Viet Nam News
HCM CITY — HCM City authorities are planning to revoke long-delayed projects that have affected thousands of owners of houses near the proposed areas.
The Bình Quới-Thanh Đa urban area project and the Miếu Nổi residential project in Bình Thạnh District are among the longest delayed projects.
The former has been delayed for more than 26 years, affecting more than 4,000 households, according to city authorities.
Speaking at a recent meeting, Trần Vĩnh Tuyến, vice chairman of HCM City People’s Committee, asked the Department of Planning and Investment to choose new investors with solid financial capacity and experience in implementing major projects.
The plan must include criteria for choosing an investor, including the amount of deposit needed for site clearance compensation and the guarantees from credit institutions.
Tuyến said the Department of Construction should consider giving licenses for temporary repairs of homes affected by the delayed projects.
In addition, Nguyễn Thành Phong, chairman of the city People’s Committee, has pledged to complete the Bình Quới-Thanh Đa project as soon as possible.
Though approved in 1992 by the city government, the project area remains deserted, affecting thousands of households that have not been able to renovate or sell their houses during the period.
The Miếu Nổi residential project, which started more than 20 years ago, remains incomplete.
The city has asked the project’s investor to cooperate with agencies, which will oversee any violation of the law, including tax obligations.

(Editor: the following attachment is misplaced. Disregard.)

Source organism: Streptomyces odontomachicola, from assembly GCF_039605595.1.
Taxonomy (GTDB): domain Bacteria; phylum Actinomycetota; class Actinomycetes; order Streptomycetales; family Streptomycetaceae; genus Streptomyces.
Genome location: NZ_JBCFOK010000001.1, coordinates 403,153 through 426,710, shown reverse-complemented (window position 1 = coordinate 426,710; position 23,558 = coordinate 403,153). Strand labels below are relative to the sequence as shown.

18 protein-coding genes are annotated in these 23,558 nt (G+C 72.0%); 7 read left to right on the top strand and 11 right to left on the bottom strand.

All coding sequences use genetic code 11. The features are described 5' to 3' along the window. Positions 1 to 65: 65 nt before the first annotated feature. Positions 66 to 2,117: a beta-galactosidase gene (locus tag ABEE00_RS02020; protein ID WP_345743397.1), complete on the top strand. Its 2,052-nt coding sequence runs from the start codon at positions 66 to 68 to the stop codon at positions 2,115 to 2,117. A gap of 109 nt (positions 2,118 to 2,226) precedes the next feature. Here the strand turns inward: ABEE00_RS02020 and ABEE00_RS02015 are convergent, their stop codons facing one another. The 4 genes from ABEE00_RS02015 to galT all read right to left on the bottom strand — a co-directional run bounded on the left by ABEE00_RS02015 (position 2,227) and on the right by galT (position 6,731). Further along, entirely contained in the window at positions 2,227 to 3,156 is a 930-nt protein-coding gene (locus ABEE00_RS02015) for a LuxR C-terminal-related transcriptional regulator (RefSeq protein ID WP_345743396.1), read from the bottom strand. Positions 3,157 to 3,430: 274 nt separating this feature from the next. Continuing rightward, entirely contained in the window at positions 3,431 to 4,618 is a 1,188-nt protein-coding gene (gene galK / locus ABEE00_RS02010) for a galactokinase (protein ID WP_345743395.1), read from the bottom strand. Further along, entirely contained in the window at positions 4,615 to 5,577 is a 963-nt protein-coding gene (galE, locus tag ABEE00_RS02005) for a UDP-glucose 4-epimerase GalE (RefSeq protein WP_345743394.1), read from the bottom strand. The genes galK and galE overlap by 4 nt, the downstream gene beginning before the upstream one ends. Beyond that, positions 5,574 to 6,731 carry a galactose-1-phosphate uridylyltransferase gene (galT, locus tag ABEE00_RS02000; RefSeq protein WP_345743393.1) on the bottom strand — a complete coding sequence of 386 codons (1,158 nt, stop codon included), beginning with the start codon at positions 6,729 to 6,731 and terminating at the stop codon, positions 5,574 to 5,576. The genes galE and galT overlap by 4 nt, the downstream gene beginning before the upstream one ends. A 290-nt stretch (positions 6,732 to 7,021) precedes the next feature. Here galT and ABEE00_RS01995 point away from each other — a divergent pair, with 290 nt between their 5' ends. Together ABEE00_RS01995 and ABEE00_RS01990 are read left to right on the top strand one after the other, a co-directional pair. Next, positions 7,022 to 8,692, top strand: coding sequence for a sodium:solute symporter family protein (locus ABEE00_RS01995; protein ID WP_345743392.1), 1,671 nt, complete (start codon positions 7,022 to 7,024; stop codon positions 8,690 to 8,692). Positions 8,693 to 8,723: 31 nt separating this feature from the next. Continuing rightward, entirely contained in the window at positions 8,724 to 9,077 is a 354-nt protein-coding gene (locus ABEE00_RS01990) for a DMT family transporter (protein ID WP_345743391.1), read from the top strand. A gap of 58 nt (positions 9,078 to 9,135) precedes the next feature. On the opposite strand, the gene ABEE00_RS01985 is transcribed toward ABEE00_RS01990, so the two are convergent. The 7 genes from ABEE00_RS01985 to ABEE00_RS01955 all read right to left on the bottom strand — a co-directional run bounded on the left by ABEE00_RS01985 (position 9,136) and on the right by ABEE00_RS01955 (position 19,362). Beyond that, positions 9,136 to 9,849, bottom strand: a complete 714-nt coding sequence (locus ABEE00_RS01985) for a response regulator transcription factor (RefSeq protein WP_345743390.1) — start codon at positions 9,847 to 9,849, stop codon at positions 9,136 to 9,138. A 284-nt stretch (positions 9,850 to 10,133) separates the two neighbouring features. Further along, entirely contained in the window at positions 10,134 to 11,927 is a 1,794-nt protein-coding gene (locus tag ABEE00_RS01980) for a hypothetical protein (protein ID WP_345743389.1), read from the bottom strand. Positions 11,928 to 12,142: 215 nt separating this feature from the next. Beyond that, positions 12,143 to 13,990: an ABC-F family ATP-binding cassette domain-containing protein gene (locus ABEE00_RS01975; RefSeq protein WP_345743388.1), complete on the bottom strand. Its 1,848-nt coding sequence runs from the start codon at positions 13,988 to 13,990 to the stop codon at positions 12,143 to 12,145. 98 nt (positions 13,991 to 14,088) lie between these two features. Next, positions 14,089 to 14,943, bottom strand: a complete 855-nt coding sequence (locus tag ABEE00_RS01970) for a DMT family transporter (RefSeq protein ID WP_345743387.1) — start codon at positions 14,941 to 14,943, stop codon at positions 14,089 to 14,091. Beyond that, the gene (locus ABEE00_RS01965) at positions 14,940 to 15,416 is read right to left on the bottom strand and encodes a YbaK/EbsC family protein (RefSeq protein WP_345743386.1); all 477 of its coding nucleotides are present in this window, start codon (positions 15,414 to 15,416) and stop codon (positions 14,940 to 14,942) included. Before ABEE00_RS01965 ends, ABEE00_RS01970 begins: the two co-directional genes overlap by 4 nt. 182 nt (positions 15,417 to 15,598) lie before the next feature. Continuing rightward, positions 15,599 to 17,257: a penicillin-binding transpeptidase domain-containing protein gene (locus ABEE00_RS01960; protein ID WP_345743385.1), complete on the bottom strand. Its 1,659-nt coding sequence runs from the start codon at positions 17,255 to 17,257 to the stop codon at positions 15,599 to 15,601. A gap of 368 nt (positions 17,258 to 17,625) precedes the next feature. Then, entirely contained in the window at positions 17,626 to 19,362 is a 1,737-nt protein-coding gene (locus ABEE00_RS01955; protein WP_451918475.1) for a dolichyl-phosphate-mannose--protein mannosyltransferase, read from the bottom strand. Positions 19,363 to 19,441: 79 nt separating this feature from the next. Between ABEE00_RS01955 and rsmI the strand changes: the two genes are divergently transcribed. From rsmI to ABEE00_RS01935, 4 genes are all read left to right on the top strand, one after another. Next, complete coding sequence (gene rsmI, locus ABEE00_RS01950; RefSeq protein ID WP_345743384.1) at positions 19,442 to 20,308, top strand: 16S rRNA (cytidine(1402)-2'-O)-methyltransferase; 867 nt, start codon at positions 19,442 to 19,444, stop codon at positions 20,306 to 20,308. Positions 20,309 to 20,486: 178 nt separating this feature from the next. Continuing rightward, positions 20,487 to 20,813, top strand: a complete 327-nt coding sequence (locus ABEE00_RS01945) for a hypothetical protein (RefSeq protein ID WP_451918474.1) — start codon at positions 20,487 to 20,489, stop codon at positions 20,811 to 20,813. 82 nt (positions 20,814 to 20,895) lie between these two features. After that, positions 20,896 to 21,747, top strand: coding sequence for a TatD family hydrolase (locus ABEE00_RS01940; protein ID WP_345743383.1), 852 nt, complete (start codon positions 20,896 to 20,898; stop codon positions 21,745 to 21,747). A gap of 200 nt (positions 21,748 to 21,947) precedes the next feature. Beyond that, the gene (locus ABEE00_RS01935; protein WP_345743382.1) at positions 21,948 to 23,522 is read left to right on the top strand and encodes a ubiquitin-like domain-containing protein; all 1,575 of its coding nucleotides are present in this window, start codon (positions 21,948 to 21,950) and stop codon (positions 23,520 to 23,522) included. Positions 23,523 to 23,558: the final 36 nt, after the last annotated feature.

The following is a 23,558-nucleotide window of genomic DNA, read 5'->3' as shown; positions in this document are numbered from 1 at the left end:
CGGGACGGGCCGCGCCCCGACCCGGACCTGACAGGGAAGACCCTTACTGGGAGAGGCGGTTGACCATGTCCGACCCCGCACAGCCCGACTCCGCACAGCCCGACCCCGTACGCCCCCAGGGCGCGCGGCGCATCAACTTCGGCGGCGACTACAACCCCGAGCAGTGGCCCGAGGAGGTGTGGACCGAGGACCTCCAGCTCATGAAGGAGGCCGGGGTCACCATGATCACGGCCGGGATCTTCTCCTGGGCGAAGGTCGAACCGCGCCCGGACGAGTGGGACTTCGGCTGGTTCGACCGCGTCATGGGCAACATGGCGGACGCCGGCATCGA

Bình Thạnh District has been told to require the investor to finish construction of public facilities such as parks and kindergartens and to ensure connections with the regional traffic system.
The investor of the Miếu Nổi project received the land in 1994. However, the site clearance work and compensation has yet to be completed.
Vũ Ngọc Đức, 59, a resident of Thanh Đa Peninsula in Bình Thạnh District, told Việt Nam News that the city should divide the project into smaller components and seek investors for each to speed up the project.
Experts said that city authorities should work with agencies to review all projects behind schedule, assess the capability of investors, and take back land allocated to the projects, if necessary.
Nguyễn Toàn Thắng, director of the Department of Natural Resources and Environment, said the city was implementing recommendations from the People’s Council on land management.
The city People’s Committee has identified 547 projects with licenses that should be revoked because of delayed implementation, he said.
Of more than 2,800 licensed projects, the city is considering revoking 180 licenses, he added.
Thắng attributed the cause of the delayed projects to lack of agreement between house owners and investors on the compensation price.
As part of the city’s urban planning, each district every five years proposes plans or adjustments to projects in their areas.